Archive by Author
Architects David Baker and Amit Price Patel discuss ways to make city housing and city living more effective, livable, and inclusive. For example, Lakeside Senior Apartments integrates low-income, formerly homeless, and special-needs seniors in a new 92-unit building in Oakland, California. (Photo: Bruce Damonte)
“The whole question about whether developers are greedy is irrelevant. The people leveling this charge aren’t honest. In Los Gatos and Lafayette, professionals making $250K a year are complaining about “greedy developers”. But they themselves are not producing anything tangible, like more housing. They are not contributing to the general welfare…”
– Sonja Trauss, BARF Founder
“Getting evicted is not the worst thing to happen – if you can easily find an equivalent place.”
– Laura Clark, Exective Director, GrowSF
“Home is the nest we create for ourselves as a base for living. It provides us with safety and security – making a conscious and sub-conscious statement to ourselves and our community about our personal values… One is owned by one’s possessions when the acquisition, display, storage, and maintenance of possessions falls out of alignment with one’s self-image and life purpose.” (Photo: David Ludwig)
The Incas of the Andes had a special relationship with rock, which was key to their empire. Even today their masonry inspires awe, and perhaps fear. The Incas thought that rocks were people, with their own volition and personality. Inca stoneworks live on today, as monuments and often as foundations for later buildings.
David Winslow of San Francisco’s City Planning Department talks about “living alleys” and walkable neighborhoods. “Home to me is a neighborhood where I can get basic needs met… Having a place to go outside of my own house… a corner cafe where they know me by name. It’s having public spaces that are functional and comfortable.” (Photo: green alley, Montreal, courtesy David Winslow)
“Stone is one of the most uniquely expressive materials on the planet. As an artist, I strive to think through the material – classical training as a stone-carver gives a unique perspective, similar to doing my scales the way a pianist would. I consider myself a modernist now – but still grounded in a deep affection for, and knowledge of, the classics.” (Photo: Richard Rhodes)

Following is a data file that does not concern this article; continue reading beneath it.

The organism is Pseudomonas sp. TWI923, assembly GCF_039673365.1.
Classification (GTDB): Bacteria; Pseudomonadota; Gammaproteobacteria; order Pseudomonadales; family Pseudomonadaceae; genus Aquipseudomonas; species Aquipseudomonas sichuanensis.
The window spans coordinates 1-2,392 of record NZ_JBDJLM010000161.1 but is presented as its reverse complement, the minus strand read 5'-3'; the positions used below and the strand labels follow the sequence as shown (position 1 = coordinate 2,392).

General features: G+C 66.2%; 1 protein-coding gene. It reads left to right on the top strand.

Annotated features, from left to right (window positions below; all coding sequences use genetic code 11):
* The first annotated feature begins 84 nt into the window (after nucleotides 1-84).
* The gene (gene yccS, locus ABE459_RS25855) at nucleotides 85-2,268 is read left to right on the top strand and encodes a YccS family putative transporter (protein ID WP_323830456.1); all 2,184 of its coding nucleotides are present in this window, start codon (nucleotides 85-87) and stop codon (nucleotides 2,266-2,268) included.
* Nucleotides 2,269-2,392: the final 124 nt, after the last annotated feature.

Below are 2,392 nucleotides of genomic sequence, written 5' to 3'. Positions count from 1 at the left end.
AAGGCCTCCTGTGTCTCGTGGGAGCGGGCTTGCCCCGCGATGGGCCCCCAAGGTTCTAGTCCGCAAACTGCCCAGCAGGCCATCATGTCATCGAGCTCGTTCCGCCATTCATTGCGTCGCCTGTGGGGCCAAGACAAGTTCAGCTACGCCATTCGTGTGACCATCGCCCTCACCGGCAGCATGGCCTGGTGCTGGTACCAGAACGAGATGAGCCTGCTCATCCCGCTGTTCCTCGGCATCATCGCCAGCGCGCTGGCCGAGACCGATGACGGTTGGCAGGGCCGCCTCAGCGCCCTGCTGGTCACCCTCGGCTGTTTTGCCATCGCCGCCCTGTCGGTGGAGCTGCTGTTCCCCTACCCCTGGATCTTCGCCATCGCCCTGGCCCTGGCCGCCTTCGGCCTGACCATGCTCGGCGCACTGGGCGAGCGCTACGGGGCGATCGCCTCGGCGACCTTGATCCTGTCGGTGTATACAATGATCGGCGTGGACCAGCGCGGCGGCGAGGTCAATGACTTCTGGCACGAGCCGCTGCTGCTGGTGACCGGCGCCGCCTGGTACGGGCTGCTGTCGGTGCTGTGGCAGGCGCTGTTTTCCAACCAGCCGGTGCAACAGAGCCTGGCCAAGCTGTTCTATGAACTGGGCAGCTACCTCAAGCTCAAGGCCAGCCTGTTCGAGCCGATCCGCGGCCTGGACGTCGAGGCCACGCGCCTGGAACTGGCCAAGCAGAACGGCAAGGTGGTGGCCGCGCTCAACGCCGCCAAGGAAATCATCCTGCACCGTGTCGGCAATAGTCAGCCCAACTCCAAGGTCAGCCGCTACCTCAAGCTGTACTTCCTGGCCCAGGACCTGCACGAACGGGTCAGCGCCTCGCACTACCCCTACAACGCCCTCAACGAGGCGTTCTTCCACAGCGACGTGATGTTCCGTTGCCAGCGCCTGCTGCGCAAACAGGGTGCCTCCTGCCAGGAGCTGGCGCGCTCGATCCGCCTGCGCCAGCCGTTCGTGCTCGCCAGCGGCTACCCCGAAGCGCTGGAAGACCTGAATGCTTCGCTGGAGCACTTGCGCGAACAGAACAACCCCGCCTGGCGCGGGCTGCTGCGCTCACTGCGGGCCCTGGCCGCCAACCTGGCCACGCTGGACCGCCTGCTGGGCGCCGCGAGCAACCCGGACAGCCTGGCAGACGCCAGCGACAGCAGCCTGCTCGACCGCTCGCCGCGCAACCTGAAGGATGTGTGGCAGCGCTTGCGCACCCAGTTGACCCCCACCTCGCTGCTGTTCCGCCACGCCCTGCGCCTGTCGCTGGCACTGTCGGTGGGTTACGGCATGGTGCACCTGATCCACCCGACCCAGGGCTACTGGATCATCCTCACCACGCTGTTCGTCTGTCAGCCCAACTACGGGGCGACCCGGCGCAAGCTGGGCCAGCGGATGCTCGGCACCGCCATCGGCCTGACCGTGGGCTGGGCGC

“Women forget that we CAN go with our instinct, we can trust our intuitions. Sometimes women at big firms or competitive work situations take the attitude that “I can make it work… I have to make it work… I’ll do whatever it takes, suck it up without complaint”. For women and men alike, it’s important to have control over our own destiny. Follow your passion, and don’t assume there’s only one right way to do, or think about, architecture.”
“If you want to change things, you have to stay in the game. If you drop out and talk from the sidelines, people won’t take you as seriously.
Having a good mentor is very important. I can’t stress enough how important it is to be able to turn to someone for advice… a mentor can also be a model of behavior. I could watch my colleagues to see how they talked to people, how they spoke to clients and contractors. They did some custom, highly creative designs – how did they manage to get their way? Even the wording to use can be important… a mentor can coach you on how to speak.”
“When I was young, I was a rebellious soul. My dream was to be an artist, and my mission in life was to have the freedom to own my own work, control my own schedule, and protect my creative energy. At age 15, I already knew that I wanted freedom. I had a vision of myself living an authentic life. That was my rebellion.”